21 September 2007

What I do is me: for that I came.

I open by offering you a lovely poem by the Jesuit Gerard Manley Hopkins (1844-1889). You will enjoy it more if you read it aloud, hear the rhythm and play of his words –

As kingfishers catch fire, dragonflies draw flame;
As tumbled over rim in roundy wells
Stones ring; like each tucked string tells, each hung bell's
Bow swung finds tongue to fling out broad its name;
Each mortal thing does one thing and the same:
Deals out that being indoors each one dwells;
Selves - goes itself, myself it speaks and spells,
Crying “What I do is me: for that I came."

He describes the irresistible and utterly natural act of “selving” – of fully becoming oneself by means of what one is compelled to do in life. Manley goes on to say that this act is the very fulfillment of grace itself -

I say more, the just man justices;
Keeps grace: that keeps all his goings graces;
Acts in God's eye what in God's eye he is -
Christ - for Christ plays in ten thousand places,
Lovely in limbs, and lovely in eyes not his
To the Father through the features of men's faces.

Now, if you know me at all, you know I am certainly not a religious person. But you also know I long for grace, for authenticity, for fulfillment. If one can get past Manley's Christian POV, the essential idea is wonderful: live in grace by being yourself, by doing what you naturally do.

I found a brief, entertaining homily, the inspiration for which was this same poem. I think the author does a fine job of illustrating the concept of the grace in selving with a story from his own backyard: http://www.bc.edu/bc_org/prs/stign/homilies/2004-C/2004-e5c-homily1.html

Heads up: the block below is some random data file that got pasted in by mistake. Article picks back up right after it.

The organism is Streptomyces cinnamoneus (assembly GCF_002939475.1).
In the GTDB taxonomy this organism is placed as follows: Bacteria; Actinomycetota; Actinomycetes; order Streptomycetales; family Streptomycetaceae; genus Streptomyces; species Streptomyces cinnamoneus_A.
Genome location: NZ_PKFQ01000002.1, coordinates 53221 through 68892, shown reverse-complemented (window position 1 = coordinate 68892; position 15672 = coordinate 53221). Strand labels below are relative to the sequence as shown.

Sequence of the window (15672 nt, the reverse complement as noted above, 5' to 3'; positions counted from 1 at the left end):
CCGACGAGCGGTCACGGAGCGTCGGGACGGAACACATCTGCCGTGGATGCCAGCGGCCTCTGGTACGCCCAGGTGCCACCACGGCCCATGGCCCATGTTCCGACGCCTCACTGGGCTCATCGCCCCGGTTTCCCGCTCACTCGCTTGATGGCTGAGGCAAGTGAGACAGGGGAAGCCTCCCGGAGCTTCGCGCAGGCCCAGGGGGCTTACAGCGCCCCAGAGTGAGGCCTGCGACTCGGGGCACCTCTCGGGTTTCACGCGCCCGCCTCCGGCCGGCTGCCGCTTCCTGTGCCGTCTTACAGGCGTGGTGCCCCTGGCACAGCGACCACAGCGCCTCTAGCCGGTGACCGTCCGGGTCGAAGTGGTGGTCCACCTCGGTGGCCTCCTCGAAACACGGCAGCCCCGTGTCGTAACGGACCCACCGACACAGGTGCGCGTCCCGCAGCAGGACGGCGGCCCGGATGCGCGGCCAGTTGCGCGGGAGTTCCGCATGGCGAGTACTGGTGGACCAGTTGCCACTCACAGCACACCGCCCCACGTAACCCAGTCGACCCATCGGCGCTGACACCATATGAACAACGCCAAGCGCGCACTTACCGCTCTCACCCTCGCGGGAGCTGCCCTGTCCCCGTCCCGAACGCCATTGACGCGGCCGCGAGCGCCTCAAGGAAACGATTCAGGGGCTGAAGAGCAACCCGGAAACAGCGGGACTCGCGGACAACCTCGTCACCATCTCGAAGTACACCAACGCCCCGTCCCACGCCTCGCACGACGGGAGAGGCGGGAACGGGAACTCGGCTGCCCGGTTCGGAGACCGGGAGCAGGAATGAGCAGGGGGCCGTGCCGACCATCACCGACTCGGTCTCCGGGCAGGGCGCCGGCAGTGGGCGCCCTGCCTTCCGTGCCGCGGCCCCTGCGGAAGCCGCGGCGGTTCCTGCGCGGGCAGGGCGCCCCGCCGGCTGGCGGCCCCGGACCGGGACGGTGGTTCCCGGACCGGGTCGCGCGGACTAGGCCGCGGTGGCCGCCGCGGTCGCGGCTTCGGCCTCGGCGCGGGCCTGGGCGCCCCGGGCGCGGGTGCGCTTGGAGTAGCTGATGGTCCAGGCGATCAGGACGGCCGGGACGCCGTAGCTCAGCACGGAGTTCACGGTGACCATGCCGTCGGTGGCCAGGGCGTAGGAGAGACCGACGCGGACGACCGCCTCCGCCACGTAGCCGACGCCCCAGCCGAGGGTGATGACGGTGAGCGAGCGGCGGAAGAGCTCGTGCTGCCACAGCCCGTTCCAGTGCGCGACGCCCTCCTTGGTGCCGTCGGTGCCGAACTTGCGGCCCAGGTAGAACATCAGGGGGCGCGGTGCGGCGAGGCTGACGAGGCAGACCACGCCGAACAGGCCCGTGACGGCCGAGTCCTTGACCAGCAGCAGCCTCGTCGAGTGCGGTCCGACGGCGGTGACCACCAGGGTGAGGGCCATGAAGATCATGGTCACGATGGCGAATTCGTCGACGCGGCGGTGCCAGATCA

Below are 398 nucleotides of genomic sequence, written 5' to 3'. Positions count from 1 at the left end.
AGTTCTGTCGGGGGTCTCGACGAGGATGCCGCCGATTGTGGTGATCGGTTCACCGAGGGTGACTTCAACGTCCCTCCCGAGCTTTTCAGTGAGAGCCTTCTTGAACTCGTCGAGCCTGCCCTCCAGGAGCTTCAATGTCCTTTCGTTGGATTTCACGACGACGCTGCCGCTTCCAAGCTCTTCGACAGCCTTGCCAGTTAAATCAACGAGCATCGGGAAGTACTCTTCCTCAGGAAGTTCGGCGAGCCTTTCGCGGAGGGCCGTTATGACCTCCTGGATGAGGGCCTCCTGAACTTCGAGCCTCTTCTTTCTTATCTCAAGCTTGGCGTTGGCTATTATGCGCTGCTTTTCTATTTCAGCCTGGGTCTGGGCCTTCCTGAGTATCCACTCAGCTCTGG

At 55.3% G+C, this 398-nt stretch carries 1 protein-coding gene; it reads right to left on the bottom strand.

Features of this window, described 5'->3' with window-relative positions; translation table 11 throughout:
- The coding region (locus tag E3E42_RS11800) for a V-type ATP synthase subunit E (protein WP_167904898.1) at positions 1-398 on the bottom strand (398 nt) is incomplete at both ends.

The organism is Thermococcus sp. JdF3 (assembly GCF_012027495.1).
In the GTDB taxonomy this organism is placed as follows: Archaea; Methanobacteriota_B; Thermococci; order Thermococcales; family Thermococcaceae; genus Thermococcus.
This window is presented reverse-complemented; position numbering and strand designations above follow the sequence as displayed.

The story of my year in Venice begins today, my birthday. It must begin here because it really began here four years ago, when I spent another birthday at this lovely little hotel in Venice. I was not expecting anything more than a brief vacation. Instead I experienced an awakening, a shift in nearly every aspect of my inner life. I have often called this awakening my “Sleeping Beauty moment.” I did not know I had been sleeping. I did not know I desired such change. But, once glimpsed, it was irresistible. And the drive to return here, to pursue further, has never ebbed.

I have had the privilege of celebrating each birthday and almost every “spring break” in this same spot since then. Every time I come here, my life gets better. I become more authentic, more self-aware, more satisfied. Perhaps more important, I find I have terrific energy and inspiration for my work in the studio after I have spent some hours “selving” along Venice’s streets and canals or here in Hotel Bel Sito.

I was lucky to find it at all. I owe a debt of gratitude to Susan Walton for leading me to this place that has played such an important role in shaping my life: my body, mind, and soul, my outlook, my attitude, my plans, my wishes, my hopes and dreams. I owe another to the charming people here who have treated me so well, who welcome me “home” each time with warmth and good humor.

Who was I before I came here? I already know the answer to that question all too well.

Who would I be now if I had not come here? I have no wish to know the answer to that question.

Venetians have an expression: Dime che so, ma non me dir chi gero.
“Tell me who I am, but not who I was.”

So it begins.